Indian developer Asmi Jain emerges as winner of Apple swift student challenge

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Indian developer Asmi Jain emerges as winner of Apple swift student challenge (Image:
Indian developer Asmi Jain emerges as winner of Apple swift student challenge (Image:

Delhi : Every year, as part of its tradition, Apple challenges students all around the world to develop an original software playground using the Swift coding language during its Worldwide Developers Conference (WWDC). This year was no different, as the creator of the iPhone issued a comparable challenge before WWDC 2023. In order to incorporate even more students this year, the number of winners was also expanded from 350 to 375. Asmi Jain, an Indian, is one of the competition's first-time winners. She created a healthcare app playground that encourages users to exercise their eye muscles.

When Jain learned that her friend's uncle underwent brain surgery and was left with eye misalignment and facial paralysis as a result, she was inspired to create the app. Jain talked about her experience and winning the contest. "It was crucial for me to develop an app playground that might enhance the lives of others like him. I want to release it on the App Store after getting feedback, making sure it works well and is easy to use. I intend to eventually develop it into a therapeutic tool that folks like my friend's uncle may use by expanding it to help strengthen all of the facial muscles.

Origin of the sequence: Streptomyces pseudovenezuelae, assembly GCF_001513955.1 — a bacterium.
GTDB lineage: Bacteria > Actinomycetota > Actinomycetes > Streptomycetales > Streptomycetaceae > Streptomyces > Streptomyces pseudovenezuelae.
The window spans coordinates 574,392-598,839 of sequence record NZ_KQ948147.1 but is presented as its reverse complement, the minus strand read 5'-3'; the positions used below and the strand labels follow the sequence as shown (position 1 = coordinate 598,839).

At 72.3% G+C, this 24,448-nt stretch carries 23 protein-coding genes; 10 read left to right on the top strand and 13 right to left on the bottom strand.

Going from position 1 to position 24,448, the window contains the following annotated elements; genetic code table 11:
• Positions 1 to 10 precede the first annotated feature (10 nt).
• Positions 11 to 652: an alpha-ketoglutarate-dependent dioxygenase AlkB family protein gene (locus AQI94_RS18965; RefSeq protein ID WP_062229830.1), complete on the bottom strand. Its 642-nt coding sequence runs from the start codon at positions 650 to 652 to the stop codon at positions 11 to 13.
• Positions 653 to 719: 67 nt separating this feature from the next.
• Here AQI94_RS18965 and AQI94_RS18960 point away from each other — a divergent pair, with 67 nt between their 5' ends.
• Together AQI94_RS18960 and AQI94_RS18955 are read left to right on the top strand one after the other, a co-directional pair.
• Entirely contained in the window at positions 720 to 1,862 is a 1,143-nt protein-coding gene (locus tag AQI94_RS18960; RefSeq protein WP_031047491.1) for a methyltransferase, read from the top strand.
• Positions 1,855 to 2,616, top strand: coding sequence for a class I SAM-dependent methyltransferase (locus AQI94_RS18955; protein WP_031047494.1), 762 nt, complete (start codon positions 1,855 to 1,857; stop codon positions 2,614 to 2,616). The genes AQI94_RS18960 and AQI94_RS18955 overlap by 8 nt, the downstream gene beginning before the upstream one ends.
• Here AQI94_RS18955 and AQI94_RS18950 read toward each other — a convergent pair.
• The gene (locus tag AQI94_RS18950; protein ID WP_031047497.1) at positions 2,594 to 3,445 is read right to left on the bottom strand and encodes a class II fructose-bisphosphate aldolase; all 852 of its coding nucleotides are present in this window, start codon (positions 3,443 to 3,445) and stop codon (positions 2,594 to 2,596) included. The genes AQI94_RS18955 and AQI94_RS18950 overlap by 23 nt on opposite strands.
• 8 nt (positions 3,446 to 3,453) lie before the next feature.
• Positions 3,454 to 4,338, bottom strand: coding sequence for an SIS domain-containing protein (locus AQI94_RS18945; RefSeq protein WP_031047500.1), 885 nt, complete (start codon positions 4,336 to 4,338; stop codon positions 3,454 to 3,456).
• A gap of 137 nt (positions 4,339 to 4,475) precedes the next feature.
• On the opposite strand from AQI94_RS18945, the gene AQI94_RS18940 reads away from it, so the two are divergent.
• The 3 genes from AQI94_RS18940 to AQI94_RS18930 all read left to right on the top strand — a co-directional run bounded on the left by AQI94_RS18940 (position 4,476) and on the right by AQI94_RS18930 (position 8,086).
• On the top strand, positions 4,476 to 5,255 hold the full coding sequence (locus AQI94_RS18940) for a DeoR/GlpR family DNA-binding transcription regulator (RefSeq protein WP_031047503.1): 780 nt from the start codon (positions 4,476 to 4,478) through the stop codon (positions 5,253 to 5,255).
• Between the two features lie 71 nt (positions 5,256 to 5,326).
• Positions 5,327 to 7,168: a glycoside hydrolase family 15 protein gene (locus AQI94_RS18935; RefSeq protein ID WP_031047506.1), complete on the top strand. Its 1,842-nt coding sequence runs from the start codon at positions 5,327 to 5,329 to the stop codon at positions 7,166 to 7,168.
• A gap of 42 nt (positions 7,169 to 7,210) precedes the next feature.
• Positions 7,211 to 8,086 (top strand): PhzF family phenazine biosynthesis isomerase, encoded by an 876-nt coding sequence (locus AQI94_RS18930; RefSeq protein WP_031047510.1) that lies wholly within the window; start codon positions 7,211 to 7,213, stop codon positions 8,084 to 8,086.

Apple declares the Swift Student Challenge winners for WWDC23

As youngsters attempt to follow a ball travelling across the screen, users of Jain's playground software are being tracked as their eye movements. The objective of the playground is to aid with eye muscle development.  Yemi Agesin and Marta Michelle Caliendo, who both won the tournament for the first time, are two more notable champions. 

21-year-old Yemi Agesin created a first-person baseball game. The game introduces a fresh viewpoint and fresh gaming features. Agesin stated, "I constantly attempt to think and design for a wide range of views while I'm making anything. 

A memory game created by 25-year-old Marta Michelle Caliendo features anatomically accurate illustrations of dinosaur fossils that she created using the iPad app Procreate. She remarked, "I see technology and coding as the tools I can use to do that. We all have the opportunity to positively change things in the world."